What Are Cataracts?
The natural lens of your eye works like a camera lens. Located behind the iris and the pupil, the lens focuses light onto the retina in the back of the eye, so you can clearly see objects. Commonly as we age, the natural lens loses flexibility and clarity. Protein components clump together in the lens causing it to become cloudy and allowing less light to enter the eye. This clouding of the lens is known as a cataract. The clouded area grows larger and thicker as more of the lens protein degenerates and clumps together. In turn, the lens becomes more opaque and harder to see through. Left untreated, the eventual result is blindness.
Symptoms of cataracts include blurry vision with colors that seem dim or faded with a yellow or brown tint. Patients often experience double vision and find that their night vision weakens. Haloes appear when looking at lights and reading or driving in dim light becomes difficult. There is also a heightened sensitivity to bright light and glare.
Natural aging is the main cause of cataracts and the development is usually slow and painless. Other risk factors that might speed the development of cataracts include:
- Exposure to ultraviolet light, radiation, and air pollution
- Diabetes and steroid use
- Eating a poor diet that is high in salt and saturated fats
- Smoking cigarettes and drinking heavily
There are three types of cataracts:
- Nuclear cataracts are the most common type and develop with natural age. They form in the center, or nucleus, of the lens and are associated with nearsightedness, blurred vision, and color fading.
- Cortical cataracts are less common but are mostly found in patients with diabetes. They form in the cortex, or the lens covering, spreading steadily inward. Cortical cataracts are associated with natural aging and farsightedness.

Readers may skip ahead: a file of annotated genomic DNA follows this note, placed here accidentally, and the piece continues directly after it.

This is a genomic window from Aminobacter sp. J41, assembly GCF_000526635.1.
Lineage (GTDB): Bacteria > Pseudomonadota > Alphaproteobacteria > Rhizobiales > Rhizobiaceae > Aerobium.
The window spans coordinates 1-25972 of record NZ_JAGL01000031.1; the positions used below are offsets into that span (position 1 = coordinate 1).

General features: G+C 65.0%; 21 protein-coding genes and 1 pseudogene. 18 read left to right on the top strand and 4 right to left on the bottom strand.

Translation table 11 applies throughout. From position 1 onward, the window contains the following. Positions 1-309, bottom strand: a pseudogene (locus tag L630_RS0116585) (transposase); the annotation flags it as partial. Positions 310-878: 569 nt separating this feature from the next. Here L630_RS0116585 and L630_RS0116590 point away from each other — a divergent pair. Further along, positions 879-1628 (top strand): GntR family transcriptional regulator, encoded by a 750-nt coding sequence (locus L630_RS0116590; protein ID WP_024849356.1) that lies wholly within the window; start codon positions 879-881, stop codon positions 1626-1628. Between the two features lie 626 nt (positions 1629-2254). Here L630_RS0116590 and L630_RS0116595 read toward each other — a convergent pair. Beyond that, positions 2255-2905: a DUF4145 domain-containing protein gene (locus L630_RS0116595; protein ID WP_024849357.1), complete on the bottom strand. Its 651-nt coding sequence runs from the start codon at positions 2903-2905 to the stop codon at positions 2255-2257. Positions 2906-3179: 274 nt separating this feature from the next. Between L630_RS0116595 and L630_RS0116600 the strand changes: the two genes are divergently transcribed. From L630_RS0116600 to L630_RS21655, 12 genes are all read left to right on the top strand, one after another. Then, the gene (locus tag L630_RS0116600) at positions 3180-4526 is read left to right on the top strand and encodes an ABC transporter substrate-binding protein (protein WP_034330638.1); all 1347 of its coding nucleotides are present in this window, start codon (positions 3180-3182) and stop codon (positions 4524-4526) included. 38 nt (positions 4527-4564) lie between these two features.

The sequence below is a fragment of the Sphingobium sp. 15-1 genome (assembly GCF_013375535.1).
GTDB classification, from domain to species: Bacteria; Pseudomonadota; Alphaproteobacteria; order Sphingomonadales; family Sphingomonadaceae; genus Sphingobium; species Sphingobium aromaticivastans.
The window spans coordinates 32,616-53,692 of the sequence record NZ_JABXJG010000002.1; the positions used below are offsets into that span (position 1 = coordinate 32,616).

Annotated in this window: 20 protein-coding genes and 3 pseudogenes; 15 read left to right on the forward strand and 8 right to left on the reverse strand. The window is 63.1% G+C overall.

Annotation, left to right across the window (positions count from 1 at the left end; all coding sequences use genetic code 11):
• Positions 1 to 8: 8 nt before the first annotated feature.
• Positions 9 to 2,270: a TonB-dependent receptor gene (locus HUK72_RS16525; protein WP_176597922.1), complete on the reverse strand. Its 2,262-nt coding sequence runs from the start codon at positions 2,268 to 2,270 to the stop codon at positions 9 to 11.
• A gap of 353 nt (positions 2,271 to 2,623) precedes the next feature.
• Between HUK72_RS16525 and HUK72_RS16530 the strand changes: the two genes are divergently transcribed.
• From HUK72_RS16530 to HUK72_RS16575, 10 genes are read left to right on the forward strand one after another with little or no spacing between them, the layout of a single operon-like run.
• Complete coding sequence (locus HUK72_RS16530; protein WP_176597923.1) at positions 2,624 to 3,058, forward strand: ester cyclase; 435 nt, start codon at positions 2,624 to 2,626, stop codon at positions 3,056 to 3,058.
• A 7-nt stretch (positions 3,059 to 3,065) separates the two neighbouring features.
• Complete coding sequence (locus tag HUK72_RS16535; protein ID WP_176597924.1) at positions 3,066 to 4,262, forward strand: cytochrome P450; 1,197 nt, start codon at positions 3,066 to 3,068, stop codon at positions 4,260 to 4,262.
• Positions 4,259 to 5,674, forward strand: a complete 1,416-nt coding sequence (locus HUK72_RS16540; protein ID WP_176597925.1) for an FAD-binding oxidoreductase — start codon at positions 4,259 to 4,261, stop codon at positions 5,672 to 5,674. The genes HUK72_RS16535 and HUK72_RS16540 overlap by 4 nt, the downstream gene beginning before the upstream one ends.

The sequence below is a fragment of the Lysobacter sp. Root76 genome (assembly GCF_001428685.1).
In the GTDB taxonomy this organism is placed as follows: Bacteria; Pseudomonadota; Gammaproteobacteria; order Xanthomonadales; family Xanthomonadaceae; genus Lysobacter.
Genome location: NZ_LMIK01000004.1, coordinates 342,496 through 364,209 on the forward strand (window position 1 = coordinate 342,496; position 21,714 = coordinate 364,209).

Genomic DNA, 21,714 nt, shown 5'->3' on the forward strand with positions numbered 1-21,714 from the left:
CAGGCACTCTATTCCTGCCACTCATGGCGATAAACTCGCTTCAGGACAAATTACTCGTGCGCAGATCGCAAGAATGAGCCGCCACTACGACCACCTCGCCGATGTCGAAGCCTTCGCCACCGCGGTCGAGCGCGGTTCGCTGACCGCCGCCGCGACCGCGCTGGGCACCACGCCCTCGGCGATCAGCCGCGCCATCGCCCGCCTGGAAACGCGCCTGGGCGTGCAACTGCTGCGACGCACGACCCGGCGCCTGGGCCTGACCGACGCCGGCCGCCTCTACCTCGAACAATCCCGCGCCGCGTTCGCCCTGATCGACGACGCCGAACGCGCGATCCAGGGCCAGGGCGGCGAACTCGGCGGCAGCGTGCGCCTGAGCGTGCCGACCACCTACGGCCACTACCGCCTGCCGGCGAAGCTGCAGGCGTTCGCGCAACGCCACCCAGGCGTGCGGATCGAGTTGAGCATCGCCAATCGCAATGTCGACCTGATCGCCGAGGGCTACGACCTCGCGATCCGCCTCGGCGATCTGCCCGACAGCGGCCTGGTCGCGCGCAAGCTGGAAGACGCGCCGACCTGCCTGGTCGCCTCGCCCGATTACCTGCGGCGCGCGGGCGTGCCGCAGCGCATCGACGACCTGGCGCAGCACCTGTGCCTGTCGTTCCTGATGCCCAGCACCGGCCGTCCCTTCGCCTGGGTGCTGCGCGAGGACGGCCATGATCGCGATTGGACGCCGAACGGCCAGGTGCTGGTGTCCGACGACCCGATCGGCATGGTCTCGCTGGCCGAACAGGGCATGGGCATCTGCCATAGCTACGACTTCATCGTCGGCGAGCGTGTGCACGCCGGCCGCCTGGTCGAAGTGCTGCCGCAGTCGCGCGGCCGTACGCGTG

- Subcapsular cataracts are the least common type and tend to affect those who are younger than 40. They form at the back of the lens and have the most affect on vision. Subcapsular cataracts are mostly found in patients who take steroids, have diabetes, farsightedness, or retinitis pigmentosa, an eye disease in which the retina degenerates and night vision is altered.
Cataract Treatment Options
At ClearView Eye and Laser Medical Center in San Diego, renowned eye surgeon Sandy T. Feldman, M.D., M.S., offers several surgical and non-surgical treatments. For cataracts that have not yet progressed, prescription glasses or bifocals can temporarily improve your vision. Once a cataract worsens, Dr. Feldman removes the cataract and uses an intraocular lens or IOL implant to rejuvenate your vision. There are many types of advanced intraocular lens implants. The most advanced intraocular lens implants also improve distance and/or reading vision and reduce the need for glasses or contacts. While cataract patients used to need thick-lensed, "coke bottle" glasses to see clearly after their cataract surgery, the revolutionary IOL implantation procedure now removes the cataract and completely restores clear vision. Some patients don't need glasses or contact lenses most of the time and enable us to rejuvenate your vision!
Use the following links to learn more about IOL's, the types of implantable lenses, and what you can expect both before and after your surgery:
- Types of IOL lenses available at ClearView
- Are you a good candidate for cataract surgery?
- How to prepare for surgery
- What to expect on the day of your surgery
- What to expect after surgery
We understand that losing your vision due to cataracts can be disconcerting and perhaps even frightening. Dr. Sandy T. Feldman and her caring staff will assist you throughout the entire process of vision restoration and rejuvenation. Please call or email us today to schedule a consultation with San Diego cataract surgeon, Dr. Sandy T. Feldman. We will take as much time as necessary to answer all of your questions and listen to your concerns.